April 7, 2015
‘Good outcome’ for Dallas Buyers Club
A Federal Court judge has ordered several Australian internet service providers, including iiNet, to hand over to a film studio the identities of thousands of account holders whose internet connections were allegedly used to share without authorisation the Dallas Buyers Club movie.
In a landmark judgment delivered on Tuesday afternoon, Justice Nye Perram ruled in favour of Dallas Buyers Club LLC’s “preliminary discovery” application requesting that the ISPs disclose the identities of people it alleges shared the movie online.
The studio behind Dallas Buyers Club wants to identify those who pirated the film.
In addition to iiNet, ISPs Dodo, Internode, Amnet Broadband, Adam Internet and Wideband Networks will also be required to hand over customer details.
It was unclear on Tuesday whether iiNet and the other ISPs would appeal the decision before the Full Court of the Federal Court. They will have 28 days to do so.
“It’s a good outcome, we got the result we were seeking,” Michael Bradley, a lawyer representing Dallas Buyers Club in the case, said outside the court.
The ruling means about 4700 Australian internet account holders whose service was used to share Dallas Buyers Club on the internet from as early as May 2013 are soon likely to receive legal letters from Dallas Buyers Club LLC’s Australian lawyers threatening legal action.
This occurred in the US, where legal action was threatened against account holders claiming they were liable for damages of up to $US150,000 ($196,656) in court unless settlement fees of up to $US7000 ($9171) were paid. This practice is commonly referred to as “speculative invoicing”.
But in a win for iiNet and the other Australian ISPs, Justice Perram ordered that any letters sent to alleged illicit downloaders must first be seen by him. He said this would “prevent speculative invoicing”, which under Australian may not be lawful.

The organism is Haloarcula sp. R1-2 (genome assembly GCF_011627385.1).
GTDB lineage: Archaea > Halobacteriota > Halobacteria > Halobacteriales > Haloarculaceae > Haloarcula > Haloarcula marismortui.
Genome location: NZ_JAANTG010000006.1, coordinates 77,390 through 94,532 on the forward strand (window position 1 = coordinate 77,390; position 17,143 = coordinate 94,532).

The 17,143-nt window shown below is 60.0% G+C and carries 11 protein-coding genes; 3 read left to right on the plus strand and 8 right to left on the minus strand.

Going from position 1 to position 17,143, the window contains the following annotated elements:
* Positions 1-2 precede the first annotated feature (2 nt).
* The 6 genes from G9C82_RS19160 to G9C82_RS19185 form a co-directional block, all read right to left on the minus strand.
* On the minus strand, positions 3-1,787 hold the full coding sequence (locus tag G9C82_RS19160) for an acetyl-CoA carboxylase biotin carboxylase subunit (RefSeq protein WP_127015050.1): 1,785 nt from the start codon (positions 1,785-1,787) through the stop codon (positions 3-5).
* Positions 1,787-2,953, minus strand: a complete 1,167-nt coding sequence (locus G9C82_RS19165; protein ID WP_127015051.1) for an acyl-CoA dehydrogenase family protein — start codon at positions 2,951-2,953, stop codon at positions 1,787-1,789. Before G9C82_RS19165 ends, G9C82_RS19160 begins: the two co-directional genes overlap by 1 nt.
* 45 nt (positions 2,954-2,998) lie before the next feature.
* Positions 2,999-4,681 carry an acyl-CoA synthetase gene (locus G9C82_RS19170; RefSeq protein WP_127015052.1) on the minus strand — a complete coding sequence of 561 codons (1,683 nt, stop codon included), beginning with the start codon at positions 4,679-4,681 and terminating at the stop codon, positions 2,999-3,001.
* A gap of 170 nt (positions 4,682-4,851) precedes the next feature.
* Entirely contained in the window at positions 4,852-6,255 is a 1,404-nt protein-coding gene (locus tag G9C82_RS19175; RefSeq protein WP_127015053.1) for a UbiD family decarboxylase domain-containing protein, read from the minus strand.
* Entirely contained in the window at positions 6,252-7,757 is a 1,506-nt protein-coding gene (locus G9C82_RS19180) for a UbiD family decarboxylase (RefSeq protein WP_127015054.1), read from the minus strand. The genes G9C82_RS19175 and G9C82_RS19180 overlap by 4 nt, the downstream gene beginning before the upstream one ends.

“Whether speculative invoicing is a lawful practice in Australia is not necessarily an easy matter to assess,” Justice Perram said, before stating that it may constitute misleading and deceptive conduct as well as unconscionable conduct.
The judge also ordered that the privacy of individuals should be protected, meaning Dallas Buyers Club cannot disclose the identities of alleged pirates.
Justice Perram also said he would soon order that Dallas Buyers Club pay the ISPs’ costs for participating in the proceedings.
He said he would also soon order that Dallas Buyers Club pay the ISPs’ costs of searching for documents that identify alleged pirates.
iiNet chief David Buckingham said he was pleased with the result and some of the protections the judge put in place for consumers, despite the fact they can still be identified and sued as a result of the judgment.
“By going through the process we’ve been able to ensure that our customers will be treated fairly and won’t be subjected to the bullying that we have seen happen elsewhere,” Mr Buckingham said.
The case, heard by Justice Perram over three days in February, centred on whether Dallas Buyers Club LLC should be given access to details of internet account holders whose connections it alleges were used to share its movie using peer-to-peer file sharing software such as BitTorrent.
The details to be handed over include names and email and residential addresses of those whose connections were allegedly used to share the film.
During the case, Michael Wickstrom, vice president of royalties and music administration at Voltage Pictures, the parent company of Dallas Buyers Club LLC, objected to iiNet providing examples of the speculative invoicing letters sent in similar US cases, stating that in Australia the format of the letters would be different.
The letters sent to Australians would be made so that they complied with local laws, he said.